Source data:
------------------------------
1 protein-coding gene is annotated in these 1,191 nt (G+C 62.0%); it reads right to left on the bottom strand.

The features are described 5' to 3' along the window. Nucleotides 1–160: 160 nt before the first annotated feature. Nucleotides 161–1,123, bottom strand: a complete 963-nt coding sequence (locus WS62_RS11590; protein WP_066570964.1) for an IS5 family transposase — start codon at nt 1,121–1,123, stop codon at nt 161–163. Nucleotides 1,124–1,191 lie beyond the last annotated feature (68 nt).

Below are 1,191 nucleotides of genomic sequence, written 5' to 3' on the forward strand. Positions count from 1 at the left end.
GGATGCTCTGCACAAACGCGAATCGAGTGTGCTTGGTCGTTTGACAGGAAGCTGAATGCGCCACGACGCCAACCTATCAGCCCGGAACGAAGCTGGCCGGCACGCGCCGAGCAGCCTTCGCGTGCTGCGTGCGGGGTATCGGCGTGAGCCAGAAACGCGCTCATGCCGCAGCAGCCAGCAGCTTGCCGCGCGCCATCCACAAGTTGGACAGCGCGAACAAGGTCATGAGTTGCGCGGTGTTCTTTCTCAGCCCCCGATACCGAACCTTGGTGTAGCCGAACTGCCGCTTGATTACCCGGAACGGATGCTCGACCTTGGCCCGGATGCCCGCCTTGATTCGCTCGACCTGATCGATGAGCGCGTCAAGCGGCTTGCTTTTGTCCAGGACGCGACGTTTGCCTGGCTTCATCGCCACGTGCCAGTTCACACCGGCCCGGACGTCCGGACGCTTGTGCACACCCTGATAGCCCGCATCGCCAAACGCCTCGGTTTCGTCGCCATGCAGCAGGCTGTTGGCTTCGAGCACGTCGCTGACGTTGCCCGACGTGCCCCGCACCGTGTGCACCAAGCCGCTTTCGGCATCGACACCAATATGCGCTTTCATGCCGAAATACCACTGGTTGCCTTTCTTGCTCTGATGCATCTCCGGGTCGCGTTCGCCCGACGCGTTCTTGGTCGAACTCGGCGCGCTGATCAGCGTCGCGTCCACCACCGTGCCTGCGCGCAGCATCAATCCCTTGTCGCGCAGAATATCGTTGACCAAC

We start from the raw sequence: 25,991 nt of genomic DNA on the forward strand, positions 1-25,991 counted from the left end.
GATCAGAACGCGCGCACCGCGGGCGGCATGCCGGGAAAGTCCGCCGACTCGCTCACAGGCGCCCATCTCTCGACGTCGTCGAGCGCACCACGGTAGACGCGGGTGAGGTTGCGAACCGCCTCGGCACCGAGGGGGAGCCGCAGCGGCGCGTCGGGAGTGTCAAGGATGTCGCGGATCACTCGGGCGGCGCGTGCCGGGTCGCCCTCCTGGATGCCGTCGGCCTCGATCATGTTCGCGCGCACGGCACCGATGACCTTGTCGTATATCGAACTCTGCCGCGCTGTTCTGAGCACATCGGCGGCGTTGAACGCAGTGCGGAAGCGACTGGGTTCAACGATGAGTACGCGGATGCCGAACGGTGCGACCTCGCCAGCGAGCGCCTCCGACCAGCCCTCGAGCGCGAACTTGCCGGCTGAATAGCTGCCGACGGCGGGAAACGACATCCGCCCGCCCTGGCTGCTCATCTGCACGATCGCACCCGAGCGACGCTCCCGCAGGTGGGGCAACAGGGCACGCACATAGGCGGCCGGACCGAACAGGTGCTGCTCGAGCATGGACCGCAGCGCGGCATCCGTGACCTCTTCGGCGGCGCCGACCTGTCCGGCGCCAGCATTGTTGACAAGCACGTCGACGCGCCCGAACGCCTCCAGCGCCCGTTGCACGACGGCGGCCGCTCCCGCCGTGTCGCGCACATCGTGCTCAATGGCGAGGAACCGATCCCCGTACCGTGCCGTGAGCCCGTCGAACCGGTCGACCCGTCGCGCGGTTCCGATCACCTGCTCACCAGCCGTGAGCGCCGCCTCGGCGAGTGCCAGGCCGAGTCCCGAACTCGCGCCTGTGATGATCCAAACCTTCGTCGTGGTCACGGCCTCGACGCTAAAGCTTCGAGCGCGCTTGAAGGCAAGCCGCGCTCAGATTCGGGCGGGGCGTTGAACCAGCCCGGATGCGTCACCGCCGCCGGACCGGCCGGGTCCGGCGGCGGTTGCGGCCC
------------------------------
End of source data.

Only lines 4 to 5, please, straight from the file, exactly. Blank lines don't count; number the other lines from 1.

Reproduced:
GGATGCTCTGCACAAACGCGAATCGAGTGTGCTTGGTCGTTTGACAGGAAGCTGAATGCGCCACGACGCCAACCTATCAGCCCGGAACGAAGCTGGCCGGCACGCGCCGAGCAGCCTTCGCGTGCTGCGTGCGGGGTATCGGCGTGAGCCAGAAACGCGCTCATGCCGCAGCAGCCAGCAGCTTGCCGCGCGCCATCCACAAGTTGGACAGCGCGAACAAGGTCATGAGTTGCGCGGTGTTCTTTCTCAGCCCCCGATACCGAACCTTGGTGTAGCCGAACTGCCGCTTGATTACCCGGAACGGATGCTCGACCTTGGCCCGGATGCCCGCCTTGATTCGCTCGACCTGATCGATGAGCGCGTCAAGCGGCTTGCTTTTGTCCAGGACGCGACGTTTGCCTGGCTTCATCGCCACGTGCCAGTTCACACCGGCCCGGACGTCCGGACGCTTGTGCACACCCTGATAGCCCGCATCGCCAAACGCCTCGGTTTCGTCGCCATGCAGCAGGCTGTTGGCTTCGAGCACGTCGCTGACGTTGCCCGACGTGCCCCGCACCGTGTGCACCAAGCCGCTTTCGGCATCGACACCAATATGCGCTTTCATGCCGAAATACCACTGGTTGCCTTTCTTGCTCTGATGCATCTCCGGGTCGCGTTCGCCCGACGCGTTCTTGGTCGAACTCGGCGCGCTGATCAGCGTCGCGTCCACCACCGTGCCTGCGCGCAGCATCAATCCCTTGTCGCGCAGAATATCGTTGACCAAC

We start from the raw sequence: 25,991 nt of genomic DNA on the forward strand, positions 1-25,991 counted from the left end.